Relationship between Executive Function and Language Skills in Youth with Autism Spectrum Disorder

Poster Presentation
Friday, May 3, 2019: 5:30 PM-7:00 PM
Room: 710 (Palais des congres de Montreal)
C. Labonté1, E. Gaudet2, L. Trafford1, K. Howard1, R. Del Colle3, V. R. Smith2 and H. M. Brown1, (1)Educational Psychology, University of Alberta, Edmonton, AB, Canada, (2)Educational Psychology, University of Alberta, Edmonton, AB, CANADA, (3)University of Alberta, Edmonton, AB, Canada
Background: One of the most important skill sets for youth to master is executive functioning (EF). Strong EF skills are related to social competence, academic achievement, and positive life outcomes (Center on the Developing Child, 2011). Many EF processes are dependant upon language which plays an integral part in top-down processes that allow for the regulation of thoughts, feelings and behaviour (Vygotsky, 1978; Zelazo, 2015). For example, consider the critical importance of using self-talk to help calm yourself down when you’re upset instead of yelling and throwing things. Among typically developing (TD) children, language consistently predicts the development of EF (Faja et al., 2016). However, only two studies have examined this relationship in ASD. Joseph et al. (2005) found no relationship between EF and language concluding that perhaps youth with ASD are not using language to support EF. However, Akbar and colleagues (2013) demonstrated that 62% of the variability in working memory ability was explained by language in their sample of youth with ASD. Therefore, more research into the relationship between EF and language in youth with ASD is necessary.

Objectives: We examined relative impact of language ability to predict variability in EF skills across a sample of youth with ASD.

Methods: Twenty-five youth with ASD, aged 6 to 16 years (M=10 yrs) completed a measure of receptive language, Peabody Picture Vocabulary Test-Fourth Edition (PPVT), and a measure of their expressive language skills, Expressive Language Index (ELI) from the Clinical Evaluation of Language Fundamentals- Fifth Edition. Set-shifting, working memory and inhibition were each assessed using subtests from the NIH Toolbox and Weschler Intelligence Scale for Children-5th Edition. Additionally, parents completed the Behaviour Rating Inventory of Executive Function- Second Edition as a measure of participants’ EF-related behaviour.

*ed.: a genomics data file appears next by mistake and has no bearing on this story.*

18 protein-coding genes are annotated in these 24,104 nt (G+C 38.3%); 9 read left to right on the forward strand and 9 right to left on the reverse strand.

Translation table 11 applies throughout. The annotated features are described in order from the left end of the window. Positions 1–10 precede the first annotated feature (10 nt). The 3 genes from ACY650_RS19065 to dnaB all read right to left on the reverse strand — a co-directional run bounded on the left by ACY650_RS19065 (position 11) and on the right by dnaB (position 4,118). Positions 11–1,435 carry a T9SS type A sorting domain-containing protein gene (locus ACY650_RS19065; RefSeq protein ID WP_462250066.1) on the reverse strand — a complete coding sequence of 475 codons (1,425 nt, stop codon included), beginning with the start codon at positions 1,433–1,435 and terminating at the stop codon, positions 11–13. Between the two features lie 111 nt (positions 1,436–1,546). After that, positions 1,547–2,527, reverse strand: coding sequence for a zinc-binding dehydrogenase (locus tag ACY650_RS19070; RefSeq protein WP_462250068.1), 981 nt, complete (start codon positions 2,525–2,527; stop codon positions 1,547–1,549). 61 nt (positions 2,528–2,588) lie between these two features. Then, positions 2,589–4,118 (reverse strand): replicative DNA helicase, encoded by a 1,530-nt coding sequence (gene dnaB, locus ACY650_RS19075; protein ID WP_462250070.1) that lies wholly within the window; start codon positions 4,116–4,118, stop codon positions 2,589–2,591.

Results: To examine how well language ability predicted EF, we created regression models of EF using our language measures as predictors. Our first model explained 61.1% of the variance in our working memory task with ELI making the only unique contribution to the variability in scores. In contrast, our second model predicted 36.2% of the variance in inhibition with PPVT-4 making the only unique contribution. Finally, while the third model explained 20.4% of the variance in our set-shifting task, neither ELI nor PPVT made unique contributions. However, language did not predict EF when the parent-reported measure of EF was used in the model.

Conclusions: Our results lend further support to the hypothesis that language ability predicts EF skills for youth with ASD. This suggests that youth with ASD are capable of using language in service of EF processes. While many students with ASD may not have strong EF skills (Demetriou et al., 2017), these findings suggest that they seem to use language in EF process in the same way that TD kids do. More importantly, this work may suggest that parents, clinicians and educators may need to focus on strengthening the language-based strategies used during EF processes to support the development of these skills.